Tag: code

Judge at the Nutanix Coding Challenge

Nutanix just announced the PowerShell Coding Challenge for your Nutanix environment. The challenge will be to build a script which solves a real world problem in these use cases: Provisioning/orchestration, reporting, data protection, disaster recovery and runbook automation.

Do you have what it takes to write the best script for a Nutanix environment? Find out by participating in the inaugural Total Recode challenge. This global contest gives you a platform for showcasing your best talent. May the most creative, badass coding guru win!

Want to get more familiar with the Nutanix product and test your script? Check out the Nutanix Prism APIs and our recently announced Community Edition software.

Nutanix Coding Challenge Prizes

You can win great prices:

  • Best Overall
    DJ1 Inspire 1 Drone (Valued up
    to $4000) or $4000 cash prize
  • Most Impactful
    Home Lab ($2,500 value)
    or $2,500 cash prize
  • Most Creative
    $2000 cash prize

And I am proud the be a judge in this contest with other great minds:


Nutanix Coding Challenge Judges

If you want to know more or join the challenge, check out the Nutantix Coding Challenge: Total Recode website.

SVN Basic

subversionA colleague made a pretty cool blog post about svn basic on his blog. Subverion is a software versioning and a revision control system. At work all our program code and scripts, every little piece of code is going in your Subversion repository. This allows you to get back to earlier revisions of the code or simply share and work on code with other employees. Even your documentation is going into the Subversion repository.

On his blog post (German) he shows the basics of subversion, doing a checkout of e repository, adding files, changing files, removing files and more.

Here is a basic list of svn commands, if you need more information you should check the Subversion Homepage or try the Blog post from tspycher.com

svn checkout  http://svn.colab.company.com # SVN checkout
svn commit -m "My Message and Changes" # SVN committing changes and new files
svn add /files/*.* # Adding Files to the SVN Repository after this you have to commit that
svn update # Update your local copy

A lot of IDE’s (Integrated Development Environment) like Visual Studio or Xcode have SVN integrated.

Simple C++ lottery program @KTSI

Here is a simple C++ lottery program done for the KTSI.

#include <iostream>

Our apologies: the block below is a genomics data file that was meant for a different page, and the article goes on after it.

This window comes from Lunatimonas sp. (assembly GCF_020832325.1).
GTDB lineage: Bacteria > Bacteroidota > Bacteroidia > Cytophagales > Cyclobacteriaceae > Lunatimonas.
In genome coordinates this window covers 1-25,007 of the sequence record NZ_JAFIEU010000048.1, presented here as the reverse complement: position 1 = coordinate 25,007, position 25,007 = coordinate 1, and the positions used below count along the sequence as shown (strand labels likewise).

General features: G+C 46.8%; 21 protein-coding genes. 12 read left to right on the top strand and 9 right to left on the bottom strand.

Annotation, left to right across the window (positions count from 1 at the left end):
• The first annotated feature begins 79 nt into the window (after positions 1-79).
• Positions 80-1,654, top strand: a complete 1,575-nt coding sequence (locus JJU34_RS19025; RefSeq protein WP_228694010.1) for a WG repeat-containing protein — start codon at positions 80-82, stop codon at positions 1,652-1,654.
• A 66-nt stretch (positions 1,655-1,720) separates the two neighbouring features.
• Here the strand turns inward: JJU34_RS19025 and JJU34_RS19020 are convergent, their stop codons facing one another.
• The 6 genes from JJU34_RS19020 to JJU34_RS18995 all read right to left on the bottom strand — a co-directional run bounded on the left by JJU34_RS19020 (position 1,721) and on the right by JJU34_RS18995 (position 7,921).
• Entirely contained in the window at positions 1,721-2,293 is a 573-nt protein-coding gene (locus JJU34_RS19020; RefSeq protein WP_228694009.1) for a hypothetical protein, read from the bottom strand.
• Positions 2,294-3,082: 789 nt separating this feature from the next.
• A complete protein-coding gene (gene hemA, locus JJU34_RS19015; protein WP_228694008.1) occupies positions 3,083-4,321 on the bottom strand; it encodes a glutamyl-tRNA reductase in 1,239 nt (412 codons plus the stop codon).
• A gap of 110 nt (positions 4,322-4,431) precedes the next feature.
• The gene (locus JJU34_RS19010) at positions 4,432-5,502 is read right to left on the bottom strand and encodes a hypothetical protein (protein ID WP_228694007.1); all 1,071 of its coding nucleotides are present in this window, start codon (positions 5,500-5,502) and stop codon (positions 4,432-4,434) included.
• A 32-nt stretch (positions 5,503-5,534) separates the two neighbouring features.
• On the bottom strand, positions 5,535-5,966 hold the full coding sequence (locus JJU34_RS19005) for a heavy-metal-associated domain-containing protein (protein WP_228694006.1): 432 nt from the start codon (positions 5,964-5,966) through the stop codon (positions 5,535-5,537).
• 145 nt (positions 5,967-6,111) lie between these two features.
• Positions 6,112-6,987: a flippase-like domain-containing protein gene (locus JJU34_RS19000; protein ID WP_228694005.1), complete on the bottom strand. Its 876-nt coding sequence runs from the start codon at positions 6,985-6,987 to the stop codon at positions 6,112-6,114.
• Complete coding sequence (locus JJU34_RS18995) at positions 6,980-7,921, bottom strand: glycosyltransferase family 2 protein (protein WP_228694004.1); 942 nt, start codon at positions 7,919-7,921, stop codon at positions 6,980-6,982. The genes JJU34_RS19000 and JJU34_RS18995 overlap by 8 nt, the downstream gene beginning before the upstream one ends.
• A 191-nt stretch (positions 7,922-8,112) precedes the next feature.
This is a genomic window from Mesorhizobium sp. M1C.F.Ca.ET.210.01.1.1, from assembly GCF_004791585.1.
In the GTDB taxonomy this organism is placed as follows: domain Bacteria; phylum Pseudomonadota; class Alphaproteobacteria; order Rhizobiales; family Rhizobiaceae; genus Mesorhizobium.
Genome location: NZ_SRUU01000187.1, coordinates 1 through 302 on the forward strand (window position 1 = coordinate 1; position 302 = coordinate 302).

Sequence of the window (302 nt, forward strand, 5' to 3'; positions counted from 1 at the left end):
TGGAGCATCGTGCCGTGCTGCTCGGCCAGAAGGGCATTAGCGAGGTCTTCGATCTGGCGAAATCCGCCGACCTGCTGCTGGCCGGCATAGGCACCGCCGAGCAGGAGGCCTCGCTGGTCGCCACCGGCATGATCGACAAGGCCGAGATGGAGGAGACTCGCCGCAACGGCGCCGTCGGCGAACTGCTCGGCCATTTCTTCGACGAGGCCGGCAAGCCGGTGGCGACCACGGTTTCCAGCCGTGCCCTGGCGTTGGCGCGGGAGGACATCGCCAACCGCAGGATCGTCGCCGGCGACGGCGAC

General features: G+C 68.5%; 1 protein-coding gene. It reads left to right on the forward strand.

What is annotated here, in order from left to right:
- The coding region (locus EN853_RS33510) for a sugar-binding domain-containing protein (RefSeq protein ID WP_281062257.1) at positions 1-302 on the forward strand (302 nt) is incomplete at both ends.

#include <cstdlib>
using namespace std;
int main (int argc, char * const argv[]) {
	int numberCount;
	int maxNumbers;
	cout << "Lottery Game" << endl << "=================================" << endl;
	cout << "How many Lottery Numbers = ";
	cin >> numberCount;
	cout << "from 1 to ? ";
	cin >> maxNumbers;
	cout << "You have chosen " << numberCount << " Lottery Numbers from 1 to " << maxNumbers << endl;
	int lotteryNumbers[numberCount];
	int i, j;
	bool newNumber;
	for(i=0; i<numberCount; i++) // get numbers
		{   // Check Random
			lotteryNumbers[i] = rand() % maxNumbers + 1;
			newNumber = true;
			for (j=0; j<i; j++)
				if (lotteryNumbers[j]==lotteryNumbers[i])
				{ // Check for existing numbers
					newNumber = false;
		} while (!newNumber);
	for (i=0; i<numberCount; i++)
		cout << lotteryNumbers[i] << " ";
	cout << endl;


PowerShell: Count your Code lines

After Coding some lines in a lot of different files you wanna know how much lines you have coded. There are two (I am sure there are even more) ways to do that. The first one is to get the content of the files (Get-Content) and count the lines in there. With the Select-String cmdlet, you can count your code lines in a file or script using PowerShell.

The other way and the faster way is with Select-String:

(Get-ChildItem -Include *.ps1 -Recurse | Select-String -pattern .).Count

You can find more about Select-String on Microsoft Docs.

I hope this gives you an idea how you can count your lines of codes in PowerShell. Also have a look at at my blog post about how to install PowerShell 6 and PowerShell 7. If you have question, let me know in the comments.

Powershell Header

Powershell: if Statement basics

The if Statement is pretty important if you are creating PowerShell scripts. So I created this post to get some basic information here.

First, the syntax with a simple if:

if (condition) {do}

You can also use elseif and else:

if (condition) {do}
elseif (condition) {do}
else {do}

A simple if could look like this:

if ($varibale -eq "1") {
Write-Host "Yes variable is 1"

Comparison Operators:

  • Equal to: -eq
  • Less than: -lt
  • Greater than: -gt
  • Greater than or Eqaul to: -ge
  • Less than or equal to: -le
  • Not equal to: -ne

You can also check case-sensitive by adding a “c” to the operator. “-eq” would be “-ceq

Logical Operators:

  • Not -not
  • Not !
  • And -and
  • Or -or

So you can simply add multiple conditions:

if ($varibale -eq "1" -or $varibale -eq "2") {
Write-Host "Varibale is 1 or 2"